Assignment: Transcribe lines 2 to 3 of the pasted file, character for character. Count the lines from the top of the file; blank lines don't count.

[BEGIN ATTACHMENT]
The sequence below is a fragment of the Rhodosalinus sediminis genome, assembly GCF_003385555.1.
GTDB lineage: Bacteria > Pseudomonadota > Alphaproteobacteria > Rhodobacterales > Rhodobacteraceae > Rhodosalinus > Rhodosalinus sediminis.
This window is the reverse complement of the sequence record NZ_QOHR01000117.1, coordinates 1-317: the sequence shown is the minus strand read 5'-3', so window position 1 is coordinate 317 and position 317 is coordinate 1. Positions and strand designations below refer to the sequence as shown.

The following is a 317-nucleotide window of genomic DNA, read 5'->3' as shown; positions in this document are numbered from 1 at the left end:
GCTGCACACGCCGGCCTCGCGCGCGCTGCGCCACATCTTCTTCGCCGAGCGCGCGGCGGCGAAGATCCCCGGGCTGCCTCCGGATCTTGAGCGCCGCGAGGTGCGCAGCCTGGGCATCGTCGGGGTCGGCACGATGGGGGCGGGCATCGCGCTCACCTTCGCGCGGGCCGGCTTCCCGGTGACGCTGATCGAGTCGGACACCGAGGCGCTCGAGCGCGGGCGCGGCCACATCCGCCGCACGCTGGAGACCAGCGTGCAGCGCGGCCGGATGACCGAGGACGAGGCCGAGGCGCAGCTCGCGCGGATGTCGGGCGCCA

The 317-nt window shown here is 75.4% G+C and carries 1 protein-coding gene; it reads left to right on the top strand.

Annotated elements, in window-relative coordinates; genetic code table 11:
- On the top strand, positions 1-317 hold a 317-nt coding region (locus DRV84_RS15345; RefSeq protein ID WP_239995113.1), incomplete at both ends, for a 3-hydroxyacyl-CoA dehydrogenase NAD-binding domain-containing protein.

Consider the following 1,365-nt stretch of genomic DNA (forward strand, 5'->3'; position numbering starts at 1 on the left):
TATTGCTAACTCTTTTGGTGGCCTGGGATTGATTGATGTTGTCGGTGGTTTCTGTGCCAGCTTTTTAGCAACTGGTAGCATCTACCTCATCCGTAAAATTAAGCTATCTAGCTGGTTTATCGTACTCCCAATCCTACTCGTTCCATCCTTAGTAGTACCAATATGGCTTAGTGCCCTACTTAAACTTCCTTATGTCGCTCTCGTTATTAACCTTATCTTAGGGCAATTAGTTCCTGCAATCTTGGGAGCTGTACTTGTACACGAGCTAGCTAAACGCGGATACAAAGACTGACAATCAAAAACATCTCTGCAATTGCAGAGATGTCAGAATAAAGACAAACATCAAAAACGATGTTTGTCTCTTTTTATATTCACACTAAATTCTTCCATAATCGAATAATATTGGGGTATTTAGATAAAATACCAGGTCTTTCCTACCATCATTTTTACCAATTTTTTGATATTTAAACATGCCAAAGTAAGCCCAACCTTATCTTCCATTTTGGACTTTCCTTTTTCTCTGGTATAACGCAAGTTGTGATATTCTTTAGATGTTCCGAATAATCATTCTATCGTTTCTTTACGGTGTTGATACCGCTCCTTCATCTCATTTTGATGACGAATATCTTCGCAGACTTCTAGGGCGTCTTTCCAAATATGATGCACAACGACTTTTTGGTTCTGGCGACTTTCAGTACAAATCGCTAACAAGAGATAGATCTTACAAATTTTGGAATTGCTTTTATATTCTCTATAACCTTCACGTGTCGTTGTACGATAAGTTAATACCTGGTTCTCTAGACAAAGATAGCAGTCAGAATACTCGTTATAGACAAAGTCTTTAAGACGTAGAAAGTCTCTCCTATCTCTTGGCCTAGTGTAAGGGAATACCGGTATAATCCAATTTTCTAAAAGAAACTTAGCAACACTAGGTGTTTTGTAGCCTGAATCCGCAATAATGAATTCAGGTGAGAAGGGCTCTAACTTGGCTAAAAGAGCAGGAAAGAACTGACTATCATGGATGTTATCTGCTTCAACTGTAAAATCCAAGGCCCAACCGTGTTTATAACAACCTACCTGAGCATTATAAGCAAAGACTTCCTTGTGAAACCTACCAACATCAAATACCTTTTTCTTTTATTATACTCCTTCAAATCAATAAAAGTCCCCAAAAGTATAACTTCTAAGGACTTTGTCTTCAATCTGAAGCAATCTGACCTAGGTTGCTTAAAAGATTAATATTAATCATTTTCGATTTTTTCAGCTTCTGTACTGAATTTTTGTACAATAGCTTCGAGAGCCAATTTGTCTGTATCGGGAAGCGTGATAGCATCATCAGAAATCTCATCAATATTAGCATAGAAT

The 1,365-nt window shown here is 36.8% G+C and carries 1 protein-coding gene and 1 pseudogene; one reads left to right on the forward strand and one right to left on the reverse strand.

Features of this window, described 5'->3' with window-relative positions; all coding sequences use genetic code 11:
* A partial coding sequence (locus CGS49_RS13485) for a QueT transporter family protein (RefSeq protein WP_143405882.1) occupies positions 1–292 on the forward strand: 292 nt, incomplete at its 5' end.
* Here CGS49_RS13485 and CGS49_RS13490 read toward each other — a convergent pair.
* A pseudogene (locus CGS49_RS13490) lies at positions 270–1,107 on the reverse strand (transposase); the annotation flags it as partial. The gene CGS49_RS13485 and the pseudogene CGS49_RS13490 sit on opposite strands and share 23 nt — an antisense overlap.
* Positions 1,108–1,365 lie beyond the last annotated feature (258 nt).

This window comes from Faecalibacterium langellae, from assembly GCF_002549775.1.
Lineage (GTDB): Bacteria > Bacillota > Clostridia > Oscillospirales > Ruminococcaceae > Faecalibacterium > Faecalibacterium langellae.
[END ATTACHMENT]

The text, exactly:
GTDB lineage: Bacteria > Pseudomonadota > Alphaproteobacteria > Rhodobacterales > Rhodobacteraceae > Rhodosalinus > Rhodosalinus sediminis.
This window is the reverse complement of the sequence record NZ_QOHR01000117.1, coordinates 1-317: the sequence shown is the minus strand read 5'-3', so window position 1 is coordinate 317 and position 317 is coordinate 1. Positions and strand designations below refer to the sequence as shown.